McKillen jnr’s Oakmount seeking €14.75m for Dublin 8 offices

Sixty-One Thomas Street blends original 17th-century features with contemporary design

The combination of a 5 per cent net initial yield and an average lease term of over seven years should see strong interest in the sale of a landmark mixed-use investment in Dublin’s historic Liberties.

Located next to the well-known Vicar Street venue and across the road from the National College of Art and Design on Thomas Street, Sixty-One, as it is known, is being offered to the market by agent Knight Frank at a guide price of €14.75 million.

Developed by Paddy McKillen jnr and Matt Ryan's Oakmount, the subject property comprises a statement landmark building designed by Lawrence and Long Architects. The building consists of 1,225sq m (13,189sq ft) of grade A office accommodation over four floors with a bar/restaurant/cafe trading as John's Bar and Haberdashery on the ground floor extending to 320.70sq m (3,452sq ft). The property extends to 1,545.94sq m (16,641sq ft) in total with secure car and bike parking for its tenants at basement level.

Sixty-One Thomas Street is fully let and generating total rental income of €810,228 per annum currently from a line-up of tenants that includes Lumen Technologies, Digitize New Media, McCann Advertising, Press Up Group subsidiary The Workman’s Club and Oakmount. Should a sale be completed at the guide price of €14.75 million, the prospective purchaser would secure a comparatively attractive 5 per cent net initial yield (after standard acquisitions costs of 9.96 per cent). The investment also offers a secure weighted average unexpired lease term of over seven years, giving the buyer a wide number of more competitive funding options.

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In terms of its design, Sixty-One retains much of its historical fabric and has been restored and added to by the developer for the digital age. Part of the building dates from the 1600s when it was known as one of Dublin’s finest purpose-built inns, The Golden Last. The historical fabric of the original building has been preserved, dated and documented, and some 4,000 artefacts uncovered by a full archaeological excavation are now safely with the National Museum.

Contemporary architecture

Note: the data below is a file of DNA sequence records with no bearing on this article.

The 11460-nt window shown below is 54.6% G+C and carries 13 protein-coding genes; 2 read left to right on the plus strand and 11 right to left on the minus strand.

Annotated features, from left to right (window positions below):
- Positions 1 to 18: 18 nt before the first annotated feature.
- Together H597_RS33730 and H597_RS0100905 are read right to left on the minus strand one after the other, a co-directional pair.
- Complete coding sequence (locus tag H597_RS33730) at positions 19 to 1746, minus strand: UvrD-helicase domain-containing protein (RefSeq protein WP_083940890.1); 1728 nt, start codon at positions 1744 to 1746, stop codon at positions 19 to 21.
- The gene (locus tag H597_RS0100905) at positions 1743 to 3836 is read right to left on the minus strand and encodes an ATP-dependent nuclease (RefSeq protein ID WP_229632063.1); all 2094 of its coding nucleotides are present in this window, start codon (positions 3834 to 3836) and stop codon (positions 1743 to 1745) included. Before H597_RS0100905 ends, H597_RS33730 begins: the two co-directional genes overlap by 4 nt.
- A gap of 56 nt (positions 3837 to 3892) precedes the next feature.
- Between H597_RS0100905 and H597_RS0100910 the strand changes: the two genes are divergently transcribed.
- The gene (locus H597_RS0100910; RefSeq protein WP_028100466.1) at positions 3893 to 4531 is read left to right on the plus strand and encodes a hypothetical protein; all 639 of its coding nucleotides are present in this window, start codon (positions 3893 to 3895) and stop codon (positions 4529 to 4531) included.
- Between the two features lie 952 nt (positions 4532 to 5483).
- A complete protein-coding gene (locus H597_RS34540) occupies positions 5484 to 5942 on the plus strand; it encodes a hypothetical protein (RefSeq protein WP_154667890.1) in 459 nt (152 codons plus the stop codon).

Sixty-One Thomas Street was highly commended in the Adaption and Re-Use category in the RIAI Architecture Awards 2021. Historic timber beams, brickwork walls and a basement-level brickwork barrel vault uncovered during site investigations were assessed by experts to determine their age before being retained and exposed as part of the new building’s design.

The building was also included as part of the Open House architecture festival 2021, which gave the public the opportunity to experience and understand how its original fabric was combined with contemporary architecture for its redevelopment.

Internally the building has been fitted out to a high specification. The interior finishes have been expertly designed and curated by interior architects O’Donnell O’Neill.

The reception incorporates feature light fittings complementing the building’s restored 17th-century brick and bronze leather-bound handrails and polished concrete floors. The entire property is serviced by energy-efficient 13-person Kleeman Atlas high-speed lifts (1.6m per second).

The lobbies comprise a combination of restored 17th-century brick-and-lime walls, continuous full-height wood panelling with detailed bronze edging and matt-finished plastered walls. Access to the offices is provided by glazed double doors with electronic secure access control to each floor.

The office floors benefit from a raised access metal floor with natural oak finish. Office ceilings provide for exposed services design but can also accommodate conversion to traditional suspended ceilings. A VRF simultaneous heating and cooling a/c system is utilised and there is energy-efficient LED lighting throughout.

Bathrooms incorporate high-quality ceramic sanitary-ware and fittings, with water-efficient automated appliances. There are three individual shower rooms and one wheelchair-accessible shower room at basement level, together with seven secure car spaces, 32 bike spaces and communal drying room/changing room and locker facilities.

Externally there is an attractive pointed red brick (with honeycomb detail in part) façade incorporating high-performance (thermal and acoustic) double-glazed full-height windows. The penthouse floor has frameless curtain walling including vertical louvres.

The building’s ESG credentials are investment grade with a Ber rating of B1 (LEED Gold equivalent).

Ronald Quinlan

Ronald Quinlan

Ronald Quinlan is Acting Property Editor of The Irish Times